Fairfax reported on Monday that staff at foreign embassies were using diplomatic immunity to escape punishment for serious offences, including leading police on car chases through Canberra streets and high-range drink-driving offences.
But the Department of Foreign Affairs and Trade (DFAT) has told foreign governments that it does not consider traffic offences to be covered by diplomatic immunity and has called on embassies to pay their fines.
The Australian Capital Territory government tried 200 times last year to chase up fines imposed on lead-footed embassy staffers using their official cars to speed on Canberra’s roads.
But their reminder notices were mostly ignored.
Likewise, police who have pulled over and breathalysed drink-driving diplomats on Canberra’s roads have been powerless to arrest them, and been forced to let them go on their way.
The Vienna Convention, the treaty that bestows diplomatic immunity, protects diplomats from any form of arrest or detention and from civil or criminal prosecution, though their home country may choose to waive this right.
But DFAT is quite clear in its advice to foreign governments that it does not consider fines for speeding or other traffic infringements to be covered by diplomatic immunity.
The departments says its own staff are expected to pay traffic infringements they incur while working overseas and calls on foreign embassies in Canberra to just pay their fines.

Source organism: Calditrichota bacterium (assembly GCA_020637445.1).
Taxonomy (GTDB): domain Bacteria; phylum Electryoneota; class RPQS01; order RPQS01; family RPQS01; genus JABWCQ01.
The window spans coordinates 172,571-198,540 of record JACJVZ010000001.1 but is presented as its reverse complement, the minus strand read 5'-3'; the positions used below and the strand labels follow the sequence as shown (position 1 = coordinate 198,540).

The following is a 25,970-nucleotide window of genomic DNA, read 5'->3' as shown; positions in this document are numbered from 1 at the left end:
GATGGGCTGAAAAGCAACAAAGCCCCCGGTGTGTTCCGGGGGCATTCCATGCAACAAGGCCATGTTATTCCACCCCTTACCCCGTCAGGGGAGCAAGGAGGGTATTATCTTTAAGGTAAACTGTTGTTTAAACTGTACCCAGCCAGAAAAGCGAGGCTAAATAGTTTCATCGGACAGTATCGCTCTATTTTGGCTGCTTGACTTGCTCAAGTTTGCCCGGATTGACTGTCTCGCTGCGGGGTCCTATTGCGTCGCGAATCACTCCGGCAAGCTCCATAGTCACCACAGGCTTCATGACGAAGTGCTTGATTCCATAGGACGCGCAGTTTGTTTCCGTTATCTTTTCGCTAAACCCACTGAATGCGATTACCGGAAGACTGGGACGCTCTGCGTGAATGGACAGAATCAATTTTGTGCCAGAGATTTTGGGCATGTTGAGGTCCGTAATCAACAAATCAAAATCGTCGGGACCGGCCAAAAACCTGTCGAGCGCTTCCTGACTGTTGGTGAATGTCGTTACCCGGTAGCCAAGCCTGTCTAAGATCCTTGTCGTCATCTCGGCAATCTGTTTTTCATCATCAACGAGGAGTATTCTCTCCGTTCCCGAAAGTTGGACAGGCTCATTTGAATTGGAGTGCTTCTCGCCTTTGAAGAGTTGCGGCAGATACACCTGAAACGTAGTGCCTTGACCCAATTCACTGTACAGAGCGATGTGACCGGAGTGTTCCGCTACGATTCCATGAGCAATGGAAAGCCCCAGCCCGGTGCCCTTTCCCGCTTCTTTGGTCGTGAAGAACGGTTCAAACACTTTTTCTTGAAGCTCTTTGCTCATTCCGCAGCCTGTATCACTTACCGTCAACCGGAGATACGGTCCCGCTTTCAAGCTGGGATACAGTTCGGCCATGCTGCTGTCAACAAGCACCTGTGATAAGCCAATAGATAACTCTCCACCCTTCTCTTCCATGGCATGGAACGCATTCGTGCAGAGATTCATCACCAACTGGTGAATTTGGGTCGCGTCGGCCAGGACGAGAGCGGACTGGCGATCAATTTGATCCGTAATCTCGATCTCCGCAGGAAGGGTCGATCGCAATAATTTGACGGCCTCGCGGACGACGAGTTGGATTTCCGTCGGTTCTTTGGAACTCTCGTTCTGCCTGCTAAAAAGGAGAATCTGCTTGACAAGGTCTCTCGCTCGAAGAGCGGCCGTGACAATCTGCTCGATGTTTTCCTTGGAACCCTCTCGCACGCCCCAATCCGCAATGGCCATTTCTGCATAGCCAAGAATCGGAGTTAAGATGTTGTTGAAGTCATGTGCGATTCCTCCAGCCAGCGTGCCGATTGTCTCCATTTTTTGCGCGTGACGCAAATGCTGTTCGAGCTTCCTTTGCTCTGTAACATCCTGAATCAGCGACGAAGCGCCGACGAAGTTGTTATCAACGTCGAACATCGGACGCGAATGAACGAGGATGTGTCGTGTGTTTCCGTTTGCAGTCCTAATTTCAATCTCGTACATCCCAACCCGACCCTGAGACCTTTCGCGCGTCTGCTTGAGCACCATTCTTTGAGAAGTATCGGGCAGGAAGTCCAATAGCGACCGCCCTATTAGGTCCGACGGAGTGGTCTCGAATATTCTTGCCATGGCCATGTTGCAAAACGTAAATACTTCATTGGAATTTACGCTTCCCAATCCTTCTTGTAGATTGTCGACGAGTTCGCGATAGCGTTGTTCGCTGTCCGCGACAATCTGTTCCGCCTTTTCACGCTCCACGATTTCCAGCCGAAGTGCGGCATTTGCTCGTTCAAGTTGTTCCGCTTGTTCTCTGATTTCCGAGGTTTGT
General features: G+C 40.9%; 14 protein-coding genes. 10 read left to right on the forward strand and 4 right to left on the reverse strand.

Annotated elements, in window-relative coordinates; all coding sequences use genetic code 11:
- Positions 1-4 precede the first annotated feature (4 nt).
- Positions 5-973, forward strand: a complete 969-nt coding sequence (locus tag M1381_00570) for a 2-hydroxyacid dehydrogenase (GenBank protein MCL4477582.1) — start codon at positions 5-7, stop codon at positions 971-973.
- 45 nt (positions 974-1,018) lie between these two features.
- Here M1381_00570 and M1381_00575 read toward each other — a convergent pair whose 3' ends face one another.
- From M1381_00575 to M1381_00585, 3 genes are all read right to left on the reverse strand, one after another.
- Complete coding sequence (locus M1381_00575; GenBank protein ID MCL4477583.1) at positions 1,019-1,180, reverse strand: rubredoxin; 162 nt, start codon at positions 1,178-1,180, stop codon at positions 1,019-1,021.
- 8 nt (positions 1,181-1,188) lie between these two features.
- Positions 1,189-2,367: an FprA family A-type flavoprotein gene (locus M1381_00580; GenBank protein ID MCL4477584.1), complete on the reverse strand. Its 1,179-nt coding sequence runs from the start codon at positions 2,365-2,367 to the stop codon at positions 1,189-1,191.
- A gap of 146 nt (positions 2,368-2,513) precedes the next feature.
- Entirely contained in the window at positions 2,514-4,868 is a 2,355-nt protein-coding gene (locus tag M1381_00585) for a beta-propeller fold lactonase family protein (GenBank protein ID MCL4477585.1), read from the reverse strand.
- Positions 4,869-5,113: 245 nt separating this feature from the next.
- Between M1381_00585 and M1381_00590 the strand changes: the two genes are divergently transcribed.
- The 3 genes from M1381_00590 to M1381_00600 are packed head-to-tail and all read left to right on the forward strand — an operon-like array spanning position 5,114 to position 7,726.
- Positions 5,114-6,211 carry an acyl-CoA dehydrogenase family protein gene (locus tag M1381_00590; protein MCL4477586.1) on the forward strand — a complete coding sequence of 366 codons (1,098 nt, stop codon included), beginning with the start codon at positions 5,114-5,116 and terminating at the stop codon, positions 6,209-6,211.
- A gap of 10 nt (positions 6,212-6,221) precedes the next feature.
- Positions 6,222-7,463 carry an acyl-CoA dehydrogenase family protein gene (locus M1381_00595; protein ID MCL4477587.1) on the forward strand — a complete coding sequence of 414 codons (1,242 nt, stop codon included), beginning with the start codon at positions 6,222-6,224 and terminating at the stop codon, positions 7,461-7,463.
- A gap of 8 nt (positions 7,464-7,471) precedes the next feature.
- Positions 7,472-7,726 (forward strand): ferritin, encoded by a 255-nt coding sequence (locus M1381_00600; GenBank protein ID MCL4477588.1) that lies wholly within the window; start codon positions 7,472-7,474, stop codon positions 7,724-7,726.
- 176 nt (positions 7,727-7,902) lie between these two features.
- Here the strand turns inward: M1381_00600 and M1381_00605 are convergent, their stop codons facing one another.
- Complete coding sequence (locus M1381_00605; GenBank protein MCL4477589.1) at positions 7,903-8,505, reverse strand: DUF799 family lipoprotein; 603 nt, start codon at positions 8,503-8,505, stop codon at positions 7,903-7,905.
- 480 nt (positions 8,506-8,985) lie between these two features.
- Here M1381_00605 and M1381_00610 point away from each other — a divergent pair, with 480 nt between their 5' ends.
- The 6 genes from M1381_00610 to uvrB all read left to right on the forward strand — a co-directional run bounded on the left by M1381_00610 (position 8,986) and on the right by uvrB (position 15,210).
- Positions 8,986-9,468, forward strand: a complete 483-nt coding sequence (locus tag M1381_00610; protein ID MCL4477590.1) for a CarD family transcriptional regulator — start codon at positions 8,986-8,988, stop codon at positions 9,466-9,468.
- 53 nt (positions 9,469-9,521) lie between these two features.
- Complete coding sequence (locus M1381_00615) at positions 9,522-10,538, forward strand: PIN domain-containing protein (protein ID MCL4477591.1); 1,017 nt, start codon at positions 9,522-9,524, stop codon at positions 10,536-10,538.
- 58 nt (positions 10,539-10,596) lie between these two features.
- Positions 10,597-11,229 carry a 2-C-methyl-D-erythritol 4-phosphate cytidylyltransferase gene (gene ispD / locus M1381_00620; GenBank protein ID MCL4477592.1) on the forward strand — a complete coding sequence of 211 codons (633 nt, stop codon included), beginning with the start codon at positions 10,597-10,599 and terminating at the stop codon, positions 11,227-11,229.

“The department is of the view that payment of traffic or parking fines by diplomatic and consular staff does not require or constitute waiver of immunity from jurisdiction under the Vienna conventions,” the advice states.
“The Australian authorities expect that persons holding diplomatic or consular immunity will pay any fine resulting from infringement notices, unless it is their intention to contest the notice.
“The department finds it difficult to accept the view that traffic infringements, including parking and speeding infringements, can be regarded as occurring in the course of the performance of official duties, even in the most exceptional circumstances.”
DFAT also makes it clear that it will not intervene with local authorities on behalf of embassies or diplomats trying to overturn fines.
In practice though, if an embassy simply ignores a traffic fine, the territory government is powerless, under the convention , to take it to court.
Under the convention, the only formal way to clamp down on the behaviour of a diplomat is to declare them “persona-non-grata” and expel them from the country, a power most often used in cases of espionage.
Less formally, embassies are sometimes asked, in a low-key way, by the host country’s authorities to send a staffer home if their conduct is deemed unacceptable.
Documents published by DFAT under freedom of information laws revealed a Saudi Arabian diplomat driving at 135km/h past Canberra’s Parliament House at 2am on a Tuesday, leading police on a pursuit, failing to provide a valid licence, blaming their behaviour on a lack of antibiotics and getting away with it.
Another Saudi diplomat was caught speeding through an intersection at 107km/h in an 80km/h zone, then leading police on a chase which was abandoned amid fears for public safety.
Another Saudi, who was caught at 126km/h in an 80km/h zone, told police he was driving his father’s car and was speeding “because he needed to go to the toilet”. The Royal Saudi Embassy in Canberra did not respond on Monday to requests for comment.